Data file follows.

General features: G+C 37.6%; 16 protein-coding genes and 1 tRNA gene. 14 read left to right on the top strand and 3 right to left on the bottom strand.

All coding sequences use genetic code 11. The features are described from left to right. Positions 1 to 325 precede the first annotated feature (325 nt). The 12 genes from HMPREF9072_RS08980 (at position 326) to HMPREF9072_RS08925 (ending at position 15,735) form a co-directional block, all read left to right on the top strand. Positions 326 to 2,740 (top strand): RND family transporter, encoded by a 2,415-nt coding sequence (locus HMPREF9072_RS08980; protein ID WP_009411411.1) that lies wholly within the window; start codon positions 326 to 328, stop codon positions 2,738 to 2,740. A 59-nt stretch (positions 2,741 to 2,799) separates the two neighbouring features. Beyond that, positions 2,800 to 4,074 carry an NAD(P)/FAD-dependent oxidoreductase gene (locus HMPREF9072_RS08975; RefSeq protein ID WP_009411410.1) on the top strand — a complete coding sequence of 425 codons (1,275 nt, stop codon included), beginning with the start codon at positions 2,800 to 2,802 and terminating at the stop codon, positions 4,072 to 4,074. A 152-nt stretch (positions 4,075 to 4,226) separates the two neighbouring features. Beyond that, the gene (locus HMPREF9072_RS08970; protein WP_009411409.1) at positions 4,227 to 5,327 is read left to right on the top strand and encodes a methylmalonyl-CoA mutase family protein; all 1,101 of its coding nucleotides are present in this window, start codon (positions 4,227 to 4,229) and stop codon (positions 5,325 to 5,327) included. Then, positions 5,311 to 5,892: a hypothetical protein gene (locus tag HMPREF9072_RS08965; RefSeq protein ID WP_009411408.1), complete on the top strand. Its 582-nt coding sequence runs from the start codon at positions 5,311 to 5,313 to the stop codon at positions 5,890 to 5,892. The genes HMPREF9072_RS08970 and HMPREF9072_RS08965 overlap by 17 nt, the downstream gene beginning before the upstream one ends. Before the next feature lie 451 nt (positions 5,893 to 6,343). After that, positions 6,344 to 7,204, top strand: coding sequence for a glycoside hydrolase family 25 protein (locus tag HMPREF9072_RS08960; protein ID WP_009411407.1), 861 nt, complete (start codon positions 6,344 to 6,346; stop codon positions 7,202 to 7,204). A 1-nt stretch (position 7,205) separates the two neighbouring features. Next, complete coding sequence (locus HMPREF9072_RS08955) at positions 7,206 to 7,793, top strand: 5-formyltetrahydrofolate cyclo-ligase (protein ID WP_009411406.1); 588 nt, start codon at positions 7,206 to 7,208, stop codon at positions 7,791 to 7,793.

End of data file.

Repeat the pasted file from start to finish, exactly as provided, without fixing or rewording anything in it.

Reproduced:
General features: G+C 37.6%; 16 protein-coding genes and 1 tRNA gene. 14 read left to right on the top strand and 3 right to left on the bottom strand.

All coding sequences use genetic code 11. The features are described from left to right. Positions 1 to 325 precede the first annotated feature (325 nt). The 12 genes from HMPREF9072_RS08980 (at position 326) to HMPREF9072_RS08925 (ending at position 15,735) form a co-directional block, all read left to right on the top strand. Positions 326 to 2,740 (top strand): RND family transporter, encoded by a 2,415-nt coding sequence (locus HMPREF9072_RS08980; protein ID WP_009411411.1) that lies wholly within the window; start codon positions 326 to 328, stop codon positions 2,738 to 2,740. A 59-nt stretch (positions 2,741 to 2,799) separates the two neighbouring features. Beyond that, positions 2,800 to 4,074 carry an NAD(P)/FAD-dependent oxidoreductase gene (locus HMPREF9072_RS08975; RefSeq protein ID WP_009411410.1) on the top strand — a complete coding sequence of 425 codons (1,275 nt, stop codon included), beginning with the start codon at positions 2,800 to 2,802 and terminating at the stop codon, positions 4,072 to 4,074. A 152-nt stretch (positions 4,075 to 4,226) separates the two neighbouring features. Beyond that, the gene (locus HMPREF9072_RS08970; protein WP_009411409.1) at positions 4,227 to 5,327 is read left to right on the top strand and encodes a methylmalonyl-CoA mutase family protein; all 1,101 of its coding nucleotides are present in this window, start codon (positions 4,227 to 4,229) and stop codon (positions 5,325 to 5,327) included. Then, positions 5,311 to 5,892: a hypothetical protein gene (locus tag HMPREF9072_RS08965; RefSeq protein ID WP_009411408.1), complete on the top strand. Its 582-nt coding sequence runs from the start codon at positions 5,311 to 5,313 to the stop codon at positions 5,890 to 5,892. The genes HMPREF9072_RS08970 and HMPREF9072_RS08965 overlap by 17 nt, the downstream gene beginning before the upstream one ends. Before the next feature lie 451 nt (positions 5,893 to 6,343). After that, positions 6,344 to 7,204, top strand: coding sequence for a glycoside hydrolase family 25 protein (locus tag HMPREF9072_RS08960; protein ID WP_009411407.1), 861 nt, complete (start codon positions 6,344 to 6,346; stop codon positions 7,202 to 7,204). A 1-nt stretch (position 7,205) separates the two neighbouring features. Next, complete coding sequence (locus HMPREF9072_RS08955) at positions 7,206 to 7,793, top strand: 5-formyltetrahydrofolate cyclo-ligase (protein ID WP_009411406.1); 588 nt, start codon at positions 7,206 to 7,208, stop codon at positions 7,791 to 7,793.